Repercussions of Recession

Friday, October 23, 2009

It’s been two years since the credit crunch hit Dubai affecting not only the economy but people’s lives. Here is one among a thousand tales of a once deployed man who faced the treachery of unemployment during recession.

‘I got a feeling of hitting rock bottom. One day I’m at my desk with a steady stream of income, and the next I’m on my laptop rewriting my CV,” reflects, 47, A.A (with held name by request) a highly educated Human Resource Manager, holding a British passport but originally from Pakistan. Mr. A, who has been residing in Dubai for the last three years was made redundant this August, a fate shared by up to one in ten workers in the UAE during the first six months of 2009, according to a recent survey by job sites and YouGov, an internet-based market research firm.

‘I read and heard about people losing their jobs; but I always regarded it was something that could happen to someone else. Not me.’ sighed A.A. ‘It’s quite ironical, as I was in charge of Human Resources, my job was to fire and hire, and the next thing I know I’m fired by my superiors. Losing a job was and still is unthinkable especially during this period of recession and when you have mouths to feed. I have two daughters, my wife and my mother to take care of...’ he adds.‘My company was cutting down on costs, I was told my position was no longer required and that was it, just like that I became unemployed. No complaints, No dissatisfaction, just unnecessary.’ said the outraged A.A.

Mr.A.A was made redundant in August 2009

‘It's insulting, even if you get the little speech on how it's due to economic conditions and not your performance, but the fact remains that you were let go and other people weren't. It's also frightening, because you're facing a bunch of unknowns just when you think you’re doing your job right for the last three years, just when you want your next pay check to pay off all those loans, the next school fees and to fix that leaking tap in the kitchen. Life takes this whole new turn leaving you in the ditch.’ said Mr. A filled with remorse.

Cutting down on costs had become primary. ‘The first thing I did was send my mother and children back home to London.’ said A.A, who reminisced them leaving this September, their school term was midway...but they had to leave, it was for the better. With what had happened, I didn’t know what to expect anymore. As for my wife, she stayed with me and I thank her for that, because without her I would have gone insane.’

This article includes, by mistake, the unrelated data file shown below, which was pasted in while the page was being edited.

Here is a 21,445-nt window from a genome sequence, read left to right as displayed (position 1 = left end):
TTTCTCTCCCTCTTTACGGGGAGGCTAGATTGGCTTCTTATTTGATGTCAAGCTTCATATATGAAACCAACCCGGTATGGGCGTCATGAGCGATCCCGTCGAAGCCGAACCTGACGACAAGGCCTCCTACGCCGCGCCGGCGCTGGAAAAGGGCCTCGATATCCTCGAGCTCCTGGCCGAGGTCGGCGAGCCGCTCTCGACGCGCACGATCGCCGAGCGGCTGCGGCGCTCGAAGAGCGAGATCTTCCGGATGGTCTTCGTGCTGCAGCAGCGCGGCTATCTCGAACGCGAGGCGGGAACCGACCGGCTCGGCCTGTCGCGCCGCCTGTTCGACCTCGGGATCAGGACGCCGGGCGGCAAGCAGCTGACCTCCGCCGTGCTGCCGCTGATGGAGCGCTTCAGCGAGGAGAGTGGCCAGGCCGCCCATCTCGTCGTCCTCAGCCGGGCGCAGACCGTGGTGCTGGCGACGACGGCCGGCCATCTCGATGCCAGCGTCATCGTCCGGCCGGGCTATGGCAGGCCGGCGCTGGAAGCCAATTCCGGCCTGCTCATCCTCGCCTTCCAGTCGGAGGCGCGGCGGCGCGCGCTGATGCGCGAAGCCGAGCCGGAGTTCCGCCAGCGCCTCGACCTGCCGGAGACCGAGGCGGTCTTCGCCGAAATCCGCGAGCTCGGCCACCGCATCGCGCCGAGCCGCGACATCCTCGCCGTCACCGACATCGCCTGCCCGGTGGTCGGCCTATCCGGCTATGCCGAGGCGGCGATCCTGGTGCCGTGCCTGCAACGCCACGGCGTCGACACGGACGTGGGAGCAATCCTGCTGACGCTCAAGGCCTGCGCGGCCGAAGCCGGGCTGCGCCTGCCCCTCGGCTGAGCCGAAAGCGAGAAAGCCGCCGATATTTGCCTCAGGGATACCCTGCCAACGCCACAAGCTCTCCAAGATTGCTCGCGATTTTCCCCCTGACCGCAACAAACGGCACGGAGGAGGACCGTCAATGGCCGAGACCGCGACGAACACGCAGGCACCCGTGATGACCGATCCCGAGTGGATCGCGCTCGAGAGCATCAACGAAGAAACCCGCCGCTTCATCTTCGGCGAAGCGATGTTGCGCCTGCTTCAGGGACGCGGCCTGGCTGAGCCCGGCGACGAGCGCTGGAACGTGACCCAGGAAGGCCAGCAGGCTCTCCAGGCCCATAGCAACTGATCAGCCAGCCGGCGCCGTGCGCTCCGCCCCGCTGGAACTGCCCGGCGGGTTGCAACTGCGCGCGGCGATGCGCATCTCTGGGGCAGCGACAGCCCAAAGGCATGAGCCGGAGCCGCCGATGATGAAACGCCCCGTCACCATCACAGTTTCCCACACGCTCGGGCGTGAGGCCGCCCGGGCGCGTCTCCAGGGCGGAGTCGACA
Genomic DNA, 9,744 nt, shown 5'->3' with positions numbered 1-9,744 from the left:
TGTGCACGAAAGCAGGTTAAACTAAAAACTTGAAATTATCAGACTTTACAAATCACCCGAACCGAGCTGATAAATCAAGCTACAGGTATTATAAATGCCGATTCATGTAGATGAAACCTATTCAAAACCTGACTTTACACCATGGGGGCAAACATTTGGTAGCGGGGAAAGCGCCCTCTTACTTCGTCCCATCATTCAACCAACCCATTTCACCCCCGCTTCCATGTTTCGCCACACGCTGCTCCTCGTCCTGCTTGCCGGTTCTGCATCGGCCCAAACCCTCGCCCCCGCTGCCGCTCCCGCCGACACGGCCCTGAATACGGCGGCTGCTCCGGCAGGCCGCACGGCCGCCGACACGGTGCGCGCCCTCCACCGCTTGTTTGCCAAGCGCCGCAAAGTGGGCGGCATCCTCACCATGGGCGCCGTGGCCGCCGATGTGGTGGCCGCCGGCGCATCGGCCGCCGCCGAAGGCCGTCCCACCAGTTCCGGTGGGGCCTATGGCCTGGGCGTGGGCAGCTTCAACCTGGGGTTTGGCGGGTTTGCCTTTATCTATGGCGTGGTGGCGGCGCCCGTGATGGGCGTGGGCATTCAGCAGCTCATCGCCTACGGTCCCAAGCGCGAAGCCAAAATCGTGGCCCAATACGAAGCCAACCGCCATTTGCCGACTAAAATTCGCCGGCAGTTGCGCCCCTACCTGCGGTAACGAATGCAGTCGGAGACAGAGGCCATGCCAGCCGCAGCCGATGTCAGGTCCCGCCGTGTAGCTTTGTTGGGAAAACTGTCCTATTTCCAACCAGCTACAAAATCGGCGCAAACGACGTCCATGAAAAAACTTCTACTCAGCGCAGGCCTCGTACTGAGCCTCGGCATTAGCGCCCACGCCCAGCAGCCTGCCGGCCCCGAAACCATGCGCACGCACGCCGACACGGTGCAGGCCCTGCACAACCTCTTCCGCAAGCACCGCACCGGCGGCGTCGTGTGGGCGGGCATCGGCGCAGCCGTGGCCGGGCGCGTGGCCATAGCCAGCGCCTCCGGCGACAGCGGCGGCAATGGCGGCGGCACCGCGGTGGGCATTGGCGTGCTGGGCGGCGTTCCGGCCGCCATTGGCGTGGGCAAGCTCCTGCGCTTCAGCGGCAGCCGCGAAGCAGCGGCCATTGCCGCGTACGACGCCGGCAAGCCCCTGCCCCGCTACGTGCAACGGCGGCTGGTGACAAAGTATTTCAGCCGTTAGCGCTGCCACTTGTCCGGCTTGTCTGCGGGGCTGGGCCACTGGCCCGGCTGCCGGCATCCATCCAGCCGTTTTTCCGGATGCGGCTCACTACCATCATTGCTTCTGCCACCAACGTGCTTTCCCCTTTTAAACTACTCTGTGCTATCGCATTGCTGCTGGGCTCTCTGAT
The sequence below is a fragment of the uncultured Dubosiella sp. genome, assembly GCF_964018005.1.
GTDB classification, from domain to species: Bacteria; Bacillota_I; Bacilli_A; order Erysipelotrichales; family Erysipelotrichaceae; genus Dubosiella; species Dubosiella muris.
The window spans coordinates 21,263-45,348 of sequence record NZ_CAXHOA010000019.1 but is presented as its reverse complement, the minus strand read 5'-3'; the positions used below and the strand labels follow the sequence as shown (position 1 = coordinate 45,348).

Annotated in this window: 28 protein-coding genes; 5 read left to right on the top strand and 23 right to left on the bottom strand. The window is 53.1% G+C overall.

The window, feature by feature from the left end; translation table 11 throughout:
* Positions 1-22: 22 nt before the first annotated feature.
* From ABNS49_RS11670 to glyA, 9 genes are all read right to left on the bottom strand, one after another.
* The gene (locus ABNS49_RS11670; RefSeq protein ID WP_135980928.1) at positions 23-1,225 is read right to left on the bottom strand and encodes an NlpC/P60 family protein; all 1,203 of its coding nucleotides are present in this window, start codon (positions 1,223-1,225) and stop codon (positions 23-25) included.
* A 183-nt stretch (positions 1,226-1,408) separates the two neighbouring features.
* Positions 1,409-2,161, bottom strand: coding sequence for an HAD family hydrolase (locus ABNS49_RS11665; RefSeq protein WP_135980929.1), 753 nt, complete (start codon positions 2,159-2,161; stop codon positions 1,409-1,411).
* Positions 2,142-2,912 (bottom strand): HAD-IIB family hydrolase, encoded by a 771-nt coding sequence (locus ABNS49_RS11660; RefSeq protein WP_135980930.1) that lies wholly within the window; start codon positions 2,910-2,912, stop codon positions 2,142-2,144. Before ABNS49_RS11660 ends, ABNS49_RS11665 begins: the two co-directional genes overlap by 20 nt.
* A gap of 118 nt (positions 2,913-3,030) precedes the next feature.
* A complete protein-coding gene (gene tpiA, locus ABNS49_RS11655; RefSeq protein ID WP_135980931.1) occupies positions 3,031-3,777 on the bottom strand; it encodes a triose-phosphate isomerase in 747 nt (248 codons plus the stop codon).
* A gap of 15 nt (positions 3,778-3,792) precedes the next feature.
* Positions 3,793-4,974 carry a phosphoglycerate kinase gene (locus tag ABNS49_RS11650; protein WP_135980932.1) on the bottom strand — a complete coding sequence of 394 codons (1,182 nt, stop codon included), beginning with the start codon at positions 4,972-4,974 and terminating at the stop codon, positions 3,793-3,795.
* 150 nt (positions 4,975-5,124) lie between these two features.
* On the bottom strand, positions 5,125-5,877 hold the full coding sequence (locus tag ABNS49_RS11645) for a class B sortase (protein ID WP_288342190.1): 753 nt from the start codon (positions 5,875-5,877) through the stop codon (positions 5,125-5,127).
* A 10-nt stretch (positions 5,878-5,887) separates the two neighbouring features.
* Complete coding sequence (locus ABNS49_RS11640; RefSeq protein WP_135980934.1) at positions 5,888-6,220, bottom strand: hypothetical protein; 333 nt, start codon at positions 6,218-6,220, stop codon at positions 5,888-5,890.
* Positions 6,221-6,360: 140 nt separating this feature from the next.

When asked what the worst experience besides his redundancy he says, ‘It was the time when I had to tell my wife, my children and my mother. Being the bread-winner, your family depends on you for everything. So, me losing my job was the hardest to deal with.’

‘Then, as any normal unemployed person would do, I started looking for a job. I had a stipulated month to look for one before my visa expired.’ said A. ‘But in vain, he could not find one, recession has hit everyone pretty bad, even to this day.’, he added.

Mr.A has planned to return to London, to join his children and his mother. ‘I will be applying for an unemployment wages once I go back, till I find another job in London.’ said Mr. A.A

But unlike Mr.A.A, there are other Asian expatriates that do not have anything to fall on. No unemployment schemes to rely on, when they go back home, leaving them to start their living from scratch without any aid of any kind. Mr. A.A shares a word of advice to all the people out there, who find themselves in a similar plight like him. ‘Having a good spirit with a strong positive attitude will take you a long way. Everything happens for a reason, take each day as it comes and things will fall in its place.’

Photo Credits: Megna Kalvani


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